On a Wednesday morning in April, I found myself up early (as always) and in Perth. I was here for a week and although I would not get to Ningaloo Reef or the more glamorous WA fishing spots, I would have time for a few early morning sessions near Perth.
I checked the internet for land based fishing spots near Perth CBD and realised that North and South Mole (the big rockwalls at the entrance the Port of Freemantle) were my best option. Dawn is refreshingly late in Western Australia at this time of year and so I woke at about 5.30 am and drove out to Fremantle.
I had packed a light spin rod and reel – Berkley Dropshot 7”, 1-3 kg IM-6 Dropshot and my Shimano Sustain 4000 reel. The mainline was 8lb Aldi yellow braid and I started with a 12lb fluorocarbon leader. It was just before sunrise when I clambered over the rocks on the right side of North Mole Drive and I was amazed at how many cars and fisherman were already there. The water was flat, crystal clear and there was virtually no wind.
I rigged up a 1/8th ounce, size 1/0 hook jighead and put on a GULP 4” minnow soft plastic in the Pearl Watermelon colour. Just before sunrise I caught a small bream. I could now see fishermen everywhere with a variety of rigs including slugs/ baits and both big and small rods. I asked a guy next to me, what was going on and he explained big schools of Australian salmon had been coming through, so everybody had come down to catch one. All around me fishermen were casting metal slugs, hard bodies, poppers and baits.
I swapped down to a GULP 3” Minnow in the Peppered Prawn colour. Right on cue, on about my third cast I felt the bite, followed by the charge. A good sized Australian salmon soon came leaping out of the water, trying to spit the jighead out. It was well hooked but with a very light rod and 12lb leader, I was not in charge.
Things were made more complex by the fact that I was going to have to go with him. Which meant walking initially north, along the rock wall. There were lines to the right and left and interestingly no one seemed particularly interested in winding them in, to avoid a tangle. Somehow I only got tangled with one and we soon managed to undo the crossover. The fish was still leaping around but it was slowing. The small rod had no power but by gradually tightening the drag I managed to tire the fish.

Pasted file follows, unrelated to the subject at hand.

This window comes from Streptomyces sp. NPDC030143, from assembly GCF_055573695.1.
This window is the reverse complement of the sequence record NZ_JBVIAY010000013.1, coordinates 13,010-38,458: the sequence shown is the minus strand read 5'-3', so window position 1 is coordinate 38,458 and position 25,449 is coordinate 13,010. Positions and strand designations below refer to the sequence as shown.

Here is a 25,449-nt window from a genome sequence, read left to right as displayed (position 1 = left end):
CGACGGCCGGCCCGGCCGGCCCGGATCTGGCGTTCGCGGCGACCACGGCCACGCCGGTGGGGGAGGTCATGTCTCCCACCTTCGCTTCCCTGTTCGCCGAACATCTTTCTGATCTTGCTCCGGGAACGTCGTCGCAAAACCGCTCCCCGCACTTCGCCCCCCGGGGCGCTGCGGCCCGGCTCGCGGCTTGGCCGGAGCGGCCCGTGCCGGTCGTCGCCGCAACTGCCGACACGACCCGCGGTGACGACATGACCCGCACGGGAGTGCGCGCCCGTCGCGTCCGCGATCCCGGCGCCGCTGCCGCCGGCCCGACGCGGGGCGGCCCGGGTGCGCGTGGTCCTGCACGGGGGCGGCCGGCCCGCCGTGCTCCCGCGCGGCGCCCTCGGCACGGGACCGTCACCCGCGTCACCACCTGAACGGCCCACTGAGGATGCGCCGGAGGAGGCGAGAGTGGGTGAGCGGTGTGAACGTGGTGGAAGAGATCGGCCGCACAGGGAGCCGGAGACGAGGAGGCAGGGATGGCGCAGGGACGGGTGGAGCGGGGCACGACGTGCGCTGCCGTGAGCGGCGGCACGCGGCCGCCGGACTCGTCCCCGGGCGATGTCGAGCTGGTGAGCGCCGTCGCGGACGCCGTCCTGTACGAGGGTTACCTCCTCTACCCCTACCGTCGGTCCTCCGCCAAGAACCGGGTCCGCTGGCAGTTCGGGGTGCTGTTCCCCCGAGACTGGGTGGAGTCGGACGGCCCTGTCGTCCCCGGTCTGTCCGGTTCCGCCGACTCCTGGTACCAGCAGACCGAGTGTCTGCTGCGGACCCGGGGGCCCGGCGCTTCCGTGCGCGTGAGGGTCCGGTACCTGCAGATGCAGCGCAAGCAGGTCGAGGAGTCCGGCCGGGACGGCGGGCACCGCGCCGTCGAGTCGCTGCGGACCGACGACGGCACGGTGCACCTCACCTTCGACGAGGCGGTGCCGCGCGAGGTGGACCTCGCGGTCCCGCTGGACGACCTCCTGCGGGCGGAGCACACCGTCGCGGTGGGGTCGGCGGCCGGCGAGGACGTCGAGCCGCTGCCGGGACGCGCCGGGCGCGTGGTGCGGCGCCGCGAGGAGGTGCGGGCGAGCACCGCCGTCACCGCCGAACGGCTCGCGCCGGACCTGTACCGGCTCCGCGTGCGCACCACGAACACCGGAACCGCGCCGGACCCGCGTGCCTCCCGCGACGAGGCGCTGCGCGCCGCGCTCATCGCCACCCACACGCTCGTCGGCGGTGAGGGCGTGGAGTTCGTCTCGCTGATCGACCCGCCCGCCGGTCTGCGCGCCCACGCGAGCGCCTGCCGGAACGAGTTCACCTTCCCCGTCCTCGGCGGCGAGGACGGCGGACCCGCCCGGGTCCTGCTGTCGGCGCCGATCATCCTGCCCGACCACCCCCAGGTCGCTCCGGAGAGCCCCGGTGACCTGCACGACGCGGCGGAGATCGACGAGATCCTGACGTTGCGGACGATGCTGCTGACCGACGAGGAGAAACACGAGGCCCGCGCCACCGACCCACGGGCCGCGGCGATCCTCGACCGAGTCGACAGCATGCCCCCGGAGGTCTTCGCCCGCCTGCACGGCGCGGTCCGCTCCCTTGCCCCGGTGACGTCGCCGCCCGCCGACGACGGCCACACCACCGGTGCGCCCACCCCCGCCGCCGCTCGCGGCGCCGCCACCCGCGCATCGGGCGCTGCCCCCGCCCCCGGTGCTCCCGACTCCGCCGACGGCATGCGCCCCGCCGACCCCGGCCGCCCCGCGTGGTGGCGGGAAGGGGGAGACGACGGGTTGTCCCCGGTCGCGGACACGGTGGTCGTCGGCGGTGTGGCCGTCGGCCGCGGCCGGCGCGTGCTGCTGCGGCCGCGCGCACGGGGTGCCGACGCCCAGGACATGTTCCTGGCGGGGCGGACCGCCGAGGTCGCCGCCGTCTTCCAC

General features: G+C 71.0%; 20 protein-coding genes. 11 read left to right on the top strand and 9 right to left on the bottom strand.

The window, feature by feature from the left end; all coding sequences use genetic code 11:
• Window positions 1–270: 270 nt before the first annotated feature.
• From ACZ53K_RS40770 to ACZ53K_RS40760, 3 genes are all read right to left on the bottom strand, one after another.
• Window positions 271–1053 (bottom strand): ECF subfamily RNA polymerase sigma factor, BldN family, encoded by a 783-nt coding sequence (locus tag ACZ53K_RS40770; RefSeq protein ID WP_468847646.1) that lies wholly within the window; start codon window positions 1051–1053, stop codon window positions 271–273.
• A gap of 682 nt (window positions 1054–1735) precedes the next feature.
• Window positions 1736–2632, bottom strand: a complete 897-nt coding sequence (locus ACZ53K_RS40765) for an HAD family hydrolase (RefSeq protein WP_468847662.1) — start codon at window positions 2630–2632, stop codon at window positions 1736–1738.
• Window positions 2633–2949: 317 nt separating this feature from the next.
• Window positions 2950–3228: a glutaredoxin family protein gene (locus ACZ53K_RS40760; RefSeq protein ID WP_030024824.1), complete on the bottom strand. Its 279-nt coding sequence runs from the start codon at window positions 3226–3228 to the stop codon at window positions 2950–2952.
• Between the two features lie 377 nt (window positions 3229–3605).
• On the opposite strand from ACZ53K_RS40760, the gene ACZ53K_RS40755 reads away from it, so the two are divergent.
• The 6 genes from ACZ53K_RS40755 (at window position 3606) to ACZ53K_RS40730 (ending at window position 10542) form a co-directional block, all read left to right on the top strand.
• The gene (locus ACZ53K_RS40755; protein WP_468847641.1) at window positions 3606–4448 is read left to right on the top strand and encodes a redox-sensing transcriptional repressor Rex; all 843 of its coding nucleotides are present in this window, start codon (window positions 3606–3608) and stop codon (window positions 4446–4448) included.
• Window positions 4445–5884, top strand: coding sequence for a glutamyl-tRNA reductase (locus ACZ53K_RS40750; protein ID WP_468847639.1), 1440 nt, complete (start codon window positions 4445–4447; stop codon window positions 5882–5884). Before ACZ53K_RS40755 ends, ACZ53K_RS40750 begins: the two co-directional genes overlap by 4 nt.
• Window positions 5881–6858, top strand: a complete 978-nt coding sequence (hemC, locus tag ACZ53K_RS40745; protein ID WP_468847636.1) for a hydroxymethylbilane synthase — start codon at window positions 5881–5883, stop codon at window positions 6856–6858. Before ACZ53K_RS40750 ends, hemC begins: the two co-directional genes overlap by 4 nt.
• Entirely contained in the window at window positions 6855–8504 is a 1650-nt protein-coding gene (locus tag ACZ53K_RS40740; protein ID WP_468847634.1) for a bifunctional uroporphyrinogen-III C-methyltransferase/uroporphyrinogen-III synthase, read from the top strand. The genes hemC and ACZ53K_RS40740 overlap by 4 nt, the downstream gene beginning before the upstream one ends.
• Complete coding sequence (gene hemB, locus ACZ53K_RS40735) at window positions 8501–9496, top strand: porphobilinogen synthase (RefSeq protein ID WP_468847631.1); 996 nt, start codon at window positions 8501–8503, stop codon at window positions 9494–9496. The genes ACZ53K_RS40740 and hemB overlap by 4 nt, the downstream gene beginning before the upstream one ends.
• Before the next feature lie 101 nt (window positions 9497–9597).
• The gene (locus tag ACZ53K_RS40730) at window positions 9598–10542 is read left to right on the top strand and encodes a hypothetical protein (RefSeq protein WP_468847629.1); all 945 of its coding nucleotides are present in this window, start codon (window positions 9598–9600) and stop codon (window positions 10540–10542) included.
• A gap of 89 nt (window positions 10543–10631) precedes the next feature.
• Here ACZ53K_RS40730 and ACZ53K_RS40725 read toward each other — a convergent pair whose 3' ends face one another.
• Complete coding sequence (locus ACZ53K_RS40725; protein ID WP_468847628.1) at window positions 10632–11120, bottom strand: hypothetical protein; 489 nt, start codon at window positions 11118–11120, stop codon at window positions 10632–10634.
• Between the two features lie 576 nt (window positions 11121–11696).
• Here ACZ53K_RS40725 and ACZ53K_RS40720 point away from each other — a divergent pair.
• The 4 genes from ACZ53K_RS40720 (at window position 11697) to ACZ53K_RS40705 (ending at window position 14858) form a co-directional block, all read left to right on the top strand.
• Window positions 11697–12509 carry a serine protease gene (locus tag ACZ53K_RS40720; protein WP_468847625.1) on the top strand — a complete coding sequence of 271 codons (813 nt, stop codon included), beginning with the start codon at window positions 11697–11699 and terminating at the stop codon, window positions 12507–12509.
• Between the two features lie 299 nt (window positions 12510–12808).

No one had a net but the lack of swell meant I could get down safely to the base of the rocks, which I gradually did. I had been playing the fish for about 15 minutes when it started to come in much closer. I chose my spot and started to pull the fish in towards it. At the last minute it revived and put its head down in the weed around the rocks. That was all it needed to knock the lure out and it was gone.
Dejected but excited I then had to give up for the day and go and do some work. But the next morning I was back. This time with 20lb leader (the heaviest I had). I decided to fish the other side of the North Mole, at the entrance of the small harbour, facing the mouth of the river.
I arrived pre-dawn and cast around some big and small soft plastics and small metal slugs, without much success. I could see fisherman on the other side casting in to the main channel and catching a salmon, every now and then.
At about 7.00 am I was fishing with a GULP Jerkshad in the BBQ Chicken colour, on a ¼ ounce, size 1/0 hook jighead. I kept getting hits close to the base of the rocks. Eventually something connected with the plastic and took off. It felt quite powerful but was faster than a salmon. As it came in to view I could see it was a junior samson fish (I presume this is, or is from the Amberjack family). It pulled very hard and took a little while to subdue. I photographed and released it. A little while later, Tom, a keen local angler caught a good salmon on a hard bodied minnow, right next to me. Fortunately another angler had a landing net that enabled me to help him get it safely up the rocks.
I swapped to one of my favourite small hard bodied lures – the DUO Realis Vib 62. This is a bass lure made in Japan, but fortunately fish have an open mind when it comes to trying foreign dishes. It is a sinking vibe and casts a long way. I started casting it out, into the main channel. It did not take long to get some interest. I felt a few knocks and then watched a big salmon follow it all the way to the base of the rocks before whacking it.
Today I was better prepared. Although the rod could not really put much pressure on the fish, the stronger leader meant I could pull a bit harder. It jumped around, as salmon do, but a treble was quite firmly lodged in its cheek. I was also lucky to have Tom’s assistance with the net. We soon landed the fish.
By now the rock walls were packed, but it was time for me to go to work again. I packed up and gave the fish to the guy who provided the net. Nice to catch a fish in Western Australia – I hope I will be back.